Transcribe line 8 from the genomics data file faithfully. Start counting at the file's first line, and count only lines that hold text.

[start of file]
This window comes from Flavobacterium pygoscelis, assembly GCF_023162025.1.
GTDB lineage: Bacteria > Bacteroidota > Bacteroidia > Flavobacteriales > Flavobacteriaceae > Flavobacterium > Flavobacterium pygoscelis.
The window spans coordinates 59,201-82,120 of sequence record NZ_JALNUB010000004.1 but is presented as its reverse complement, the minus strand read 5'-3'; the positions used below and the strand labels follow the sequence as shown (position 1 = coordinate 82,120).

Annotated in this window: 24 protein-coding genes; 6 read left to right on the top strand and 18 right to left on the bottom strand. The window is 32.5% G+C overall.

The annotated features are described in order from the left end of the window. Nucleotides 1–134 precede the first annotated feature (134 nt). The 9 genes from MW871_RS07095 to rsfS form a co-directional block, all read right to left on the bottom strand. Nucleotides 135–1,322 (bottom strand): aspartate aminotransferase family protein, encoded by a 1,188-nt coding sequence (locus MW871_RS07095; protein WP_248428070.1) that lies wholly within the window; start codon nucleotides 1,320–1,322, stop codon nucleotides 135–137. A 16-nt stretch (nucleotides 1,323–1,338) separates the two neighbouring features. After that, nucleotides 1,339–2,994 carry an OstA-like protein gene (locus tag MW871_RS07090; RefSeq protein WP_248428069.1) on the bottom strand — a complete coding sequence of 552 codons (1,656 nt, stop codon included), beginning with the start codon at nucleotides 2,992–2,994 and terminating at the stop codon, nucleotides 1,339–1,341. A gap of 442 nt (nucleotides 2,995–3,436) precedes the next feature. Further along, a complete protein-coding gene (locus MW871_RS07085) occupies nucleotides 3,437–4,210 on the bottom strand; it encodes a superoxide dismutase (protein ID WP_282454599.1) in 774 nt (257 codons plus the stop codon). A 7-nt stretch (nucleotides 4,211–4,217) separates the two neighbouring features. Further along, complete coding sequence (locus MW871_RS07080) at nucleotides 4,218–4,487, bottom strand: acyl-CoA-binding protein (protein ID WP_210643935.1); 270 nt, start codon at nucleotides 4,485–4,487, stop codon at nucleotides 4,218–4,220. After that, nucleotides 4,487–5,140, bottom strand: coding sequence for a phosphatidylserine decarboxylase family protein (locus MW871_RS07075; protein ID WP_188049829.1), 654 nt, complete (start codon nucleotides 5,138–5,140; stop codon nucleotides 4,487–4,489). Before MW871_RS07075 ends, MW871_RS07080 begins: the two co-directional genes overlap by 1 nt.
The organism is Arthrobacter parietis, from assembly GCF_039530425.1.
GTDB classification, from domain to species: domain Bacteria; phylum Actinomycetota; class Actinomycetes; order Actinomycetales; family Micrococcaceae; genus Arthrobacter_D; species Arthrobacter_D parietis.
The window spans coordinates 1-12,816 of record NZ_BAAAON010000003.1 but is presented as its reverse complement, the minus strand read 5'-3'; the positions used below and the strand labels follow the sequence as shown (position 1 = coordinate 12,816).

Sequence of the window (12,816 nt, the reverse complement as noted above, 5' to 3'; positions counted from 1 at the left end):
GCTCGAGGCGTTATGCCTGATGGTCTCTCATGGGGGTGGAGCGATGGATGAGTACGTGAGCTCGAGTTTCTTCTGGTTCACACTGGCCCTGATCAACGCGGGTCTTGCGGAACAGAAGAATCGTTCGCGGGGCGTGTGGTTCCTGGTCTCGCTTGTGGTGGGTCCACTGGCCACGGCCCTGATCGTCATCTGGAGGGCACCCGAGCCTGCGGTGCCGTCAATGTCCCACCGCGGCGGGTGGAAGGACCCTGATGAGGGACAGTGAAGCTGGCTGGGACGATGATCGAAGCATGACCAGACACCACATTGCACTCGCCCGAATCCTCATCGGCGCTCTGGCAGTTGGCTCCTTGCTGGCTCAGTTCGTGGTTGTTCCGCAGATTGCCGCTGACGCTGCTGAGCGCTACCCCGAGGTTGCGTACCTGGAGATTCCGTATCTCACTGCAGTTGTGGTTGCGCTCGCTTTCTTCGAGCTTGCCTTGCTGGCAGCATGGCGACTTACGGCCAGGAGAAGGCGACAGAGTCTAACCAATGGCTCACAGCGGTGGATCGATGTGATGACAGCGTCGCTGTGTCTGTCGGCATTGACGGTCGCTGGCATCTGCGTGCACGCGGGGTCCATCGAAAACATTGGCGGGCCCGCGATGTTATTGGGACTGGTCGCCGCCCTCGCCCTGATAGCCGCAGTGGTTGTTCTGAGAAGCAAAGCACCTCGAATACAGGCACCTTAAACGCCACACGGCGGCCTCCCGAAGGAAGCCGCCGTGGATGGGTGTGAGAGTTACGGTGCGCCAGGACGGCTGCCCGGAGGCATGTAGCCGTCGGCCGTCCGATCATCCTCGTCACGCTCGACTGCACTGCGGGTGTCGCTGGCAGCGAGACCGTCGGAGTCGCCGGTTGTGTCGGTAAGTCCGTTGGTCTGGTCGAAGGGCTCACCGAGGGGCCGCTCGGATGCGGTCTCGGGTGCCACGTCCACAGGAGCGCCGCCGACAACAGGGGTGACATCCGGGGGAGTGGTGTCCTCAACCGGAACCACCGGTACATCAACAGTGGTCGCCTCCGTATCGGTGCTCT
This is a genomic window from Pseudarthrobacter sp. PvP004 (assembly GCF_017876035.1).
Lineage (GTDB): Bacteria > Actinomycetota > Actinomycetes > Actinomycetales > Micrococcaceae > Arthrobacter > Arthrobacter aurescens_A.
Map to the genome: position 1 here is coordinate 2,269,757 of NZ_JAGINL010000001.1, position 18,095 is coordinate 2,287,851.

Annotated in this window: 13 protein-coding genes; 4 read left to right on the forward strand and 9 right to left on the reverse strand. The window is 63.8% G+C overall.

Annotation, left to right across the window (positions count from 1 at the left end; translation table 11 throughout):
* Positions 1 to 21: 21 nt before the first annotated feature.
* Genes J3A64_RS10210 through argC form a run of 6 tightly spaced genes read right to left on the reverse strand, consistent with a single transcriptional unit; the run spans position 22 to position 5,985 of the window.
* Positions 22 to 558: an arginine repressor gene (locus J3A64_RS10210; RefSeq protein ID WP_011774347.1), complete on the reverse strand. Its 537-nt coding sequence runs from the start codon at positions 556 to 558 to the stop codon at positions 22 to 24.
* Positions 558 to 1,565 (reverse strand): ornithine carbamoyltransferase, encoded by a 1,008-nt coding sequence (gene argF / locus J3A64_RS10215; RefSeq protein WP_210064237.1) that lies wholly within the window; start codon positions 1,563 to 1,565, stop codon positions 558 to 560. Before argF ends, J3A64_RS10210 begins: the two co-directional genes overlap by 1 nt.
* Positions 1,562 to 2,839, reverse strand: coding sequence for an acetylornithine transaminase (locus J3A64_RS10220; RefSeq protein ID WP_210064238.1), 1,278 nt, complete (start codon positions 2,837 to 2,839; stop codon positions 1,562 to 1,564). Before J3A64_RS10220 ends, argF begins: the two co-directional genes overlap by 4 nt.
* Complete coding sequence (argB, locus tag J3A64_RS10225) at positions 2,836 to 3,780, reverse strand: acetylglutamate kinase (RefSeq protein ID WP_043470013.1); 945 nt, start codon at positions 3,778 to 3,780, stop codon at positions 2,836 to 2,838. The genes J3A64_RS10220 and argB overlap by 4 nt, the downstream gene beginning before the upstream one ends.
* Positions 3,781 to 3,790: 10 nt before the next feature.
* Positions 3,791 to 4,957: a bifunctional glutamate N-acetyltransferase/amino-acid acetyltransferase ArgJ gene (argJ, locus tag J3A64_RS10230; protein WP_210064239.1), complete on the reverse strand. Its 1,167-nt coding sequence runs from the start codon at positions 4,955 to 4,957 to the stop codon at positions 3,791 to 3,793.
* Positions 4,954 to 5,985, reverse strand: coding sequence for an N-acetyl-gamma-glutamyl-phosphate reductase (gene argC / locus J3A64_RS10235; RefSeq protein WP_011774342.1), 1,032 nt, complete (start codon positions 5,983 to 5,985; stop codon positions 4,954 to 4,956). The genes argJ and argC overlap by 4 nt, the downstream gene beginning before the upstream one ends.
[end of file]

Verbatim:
The window spans coordinates 1-12,816 of record NZ_BAAAON010000003.1 but is presented as its reverse complement, the minus strand read 5'-3'; the positions used below and the strand labels follow the sequence as shown (position 1 = coordinate 12,816).